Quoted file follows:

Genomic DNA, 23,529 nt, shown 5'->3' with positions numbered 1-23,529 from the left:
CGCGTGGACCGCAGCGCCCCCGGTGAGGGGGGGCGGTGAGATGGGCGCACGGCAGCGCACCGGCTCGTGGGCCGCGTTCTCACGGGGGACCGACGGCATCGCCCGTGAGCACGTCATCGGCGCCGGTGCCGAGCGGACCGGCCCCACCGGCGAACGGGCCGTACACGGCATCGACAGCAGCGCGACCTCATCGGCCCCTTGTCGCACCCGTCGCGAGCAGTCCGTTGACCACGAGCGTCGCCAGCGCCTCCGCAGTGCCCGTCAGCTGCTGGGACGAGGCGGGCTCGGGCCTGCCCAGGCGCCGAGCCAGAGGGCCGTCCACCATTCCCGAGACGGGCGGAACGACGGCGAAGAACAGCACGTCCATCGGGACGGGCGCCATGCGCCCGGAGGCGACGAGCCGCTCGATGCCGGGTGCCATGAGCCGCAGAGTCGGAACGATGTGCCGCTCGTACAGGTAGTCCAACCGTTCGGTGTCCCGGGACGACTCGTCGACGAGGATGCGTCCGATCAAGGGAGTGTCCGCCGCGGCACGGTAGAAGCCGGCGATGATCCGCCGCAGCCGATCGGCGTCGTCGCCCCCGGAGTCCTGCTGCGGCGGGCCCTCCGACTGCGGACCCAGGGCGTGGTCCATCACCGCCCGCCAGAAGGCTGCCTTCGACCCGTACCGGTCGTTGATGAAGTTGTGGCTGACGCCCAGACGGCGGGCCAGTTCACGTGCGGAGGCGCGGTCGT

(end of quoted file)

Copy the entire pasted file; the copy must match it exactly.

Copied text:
Genomic DNA, 23,529 nt, shown 5'->3' with positions numbered 1-23,529 from the left:
CGCGTGGACCGCAGCGCCCCCGGTGAGGGGGGGCGGTGAGATGGGCGCACGGCAGCGCACCGGCTCGTGGGCCGCGTTCTCACGGGGGACCGACGGCATCGCCCGTGAGCACGTCATCGGCGCCGGTGCCGAGCGGACCGGCCCCACCGGCGAACGGGCCGTACACGGCATCGACAGCAGCGCGACCTCATCGGCCCCTTGTCGCACCCGTCGCGAGCAGTCCGTTGACCACGAGCGTCGCCAGCGCCTCCGCAGTGCCCGTCAGCTGCTGGGACGAGGCGGGCTCGGGCCTGCCCAGGCGCCGAGCCAGAGGGCCGTCCACCATTCCCGAGACGGGCGGAACGACGGCGAAGAACAGCACGTCCATCGGGACGGGCGCCATGCGCCCGGAGGCGACGAGCCGCTCGATGCCGGGTGCCATGAGCCGCAGAGTCGGAACGATGTGCCGCTCGTACAGGTAGTCCAACCGTTCGGTGTCCCGGGACGACTCGTCGACGAGGATGCGTCCGATCAAGGGAGTGTCCGCCGCGGCACGGTAGAAGCCGGCGATGATCCGCCGCAGCCGATCGGCGTCGTCGCCCCCGGAGTCCTGCTGCGGCGGGCCCTCCGACTGCGGACCCAGGGCGTGGTCCATCACCGCCCGCCAGAAGGCTGCCTTCGACCCGTACCGGTCGTTGATGAAGTTGTGGCTGACGCCCAGACGGCGGGCCAGTTCACGTGCGGAGGCGCGGTCGT